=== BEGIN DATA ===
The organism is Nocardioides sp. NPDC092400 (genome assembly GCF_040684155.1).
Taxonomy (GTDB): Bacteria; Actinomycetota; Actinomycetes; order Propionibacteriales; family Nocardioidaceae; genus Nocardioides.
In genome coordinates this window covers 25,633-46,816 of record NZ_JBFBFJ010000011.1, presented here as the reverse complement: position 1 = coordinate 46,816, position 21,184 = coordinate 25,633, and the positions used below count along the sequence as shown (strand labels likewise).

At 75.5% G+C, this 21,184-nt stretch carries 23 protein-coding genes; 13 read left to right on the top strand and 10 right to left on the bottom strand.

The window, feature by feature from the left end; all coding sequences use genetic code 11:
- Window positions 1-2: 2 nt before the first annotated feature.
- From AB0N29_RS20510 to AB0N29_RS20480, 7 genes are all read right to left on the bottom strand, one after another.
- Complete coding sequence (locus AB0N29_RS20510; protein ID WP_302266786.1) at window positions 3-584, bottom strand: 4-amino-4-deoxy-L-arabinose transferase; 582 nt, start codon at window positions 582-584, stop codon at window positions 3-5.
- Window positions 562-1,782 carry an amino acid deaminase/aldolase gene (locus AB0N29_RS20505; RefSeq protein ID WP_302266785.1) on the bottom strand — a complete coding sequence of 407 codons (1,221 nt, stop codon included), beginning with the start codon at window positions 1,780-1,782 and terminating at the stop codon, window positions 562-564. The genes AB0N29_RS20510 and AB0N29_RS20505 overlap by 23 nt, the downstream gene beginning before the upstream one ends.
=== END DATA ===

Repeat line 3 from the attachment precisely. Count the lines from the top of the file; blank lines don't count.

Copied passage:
In genome coordinates this window covers 25,633-46,816 of record NZ_JBFBFJ010000011.1, presented here as the reverse complement: position 1 = coordinate 46,816, position 21,184 = coordinate 25,633, and the positions used below count along the sequence as shown (strand labels likewise).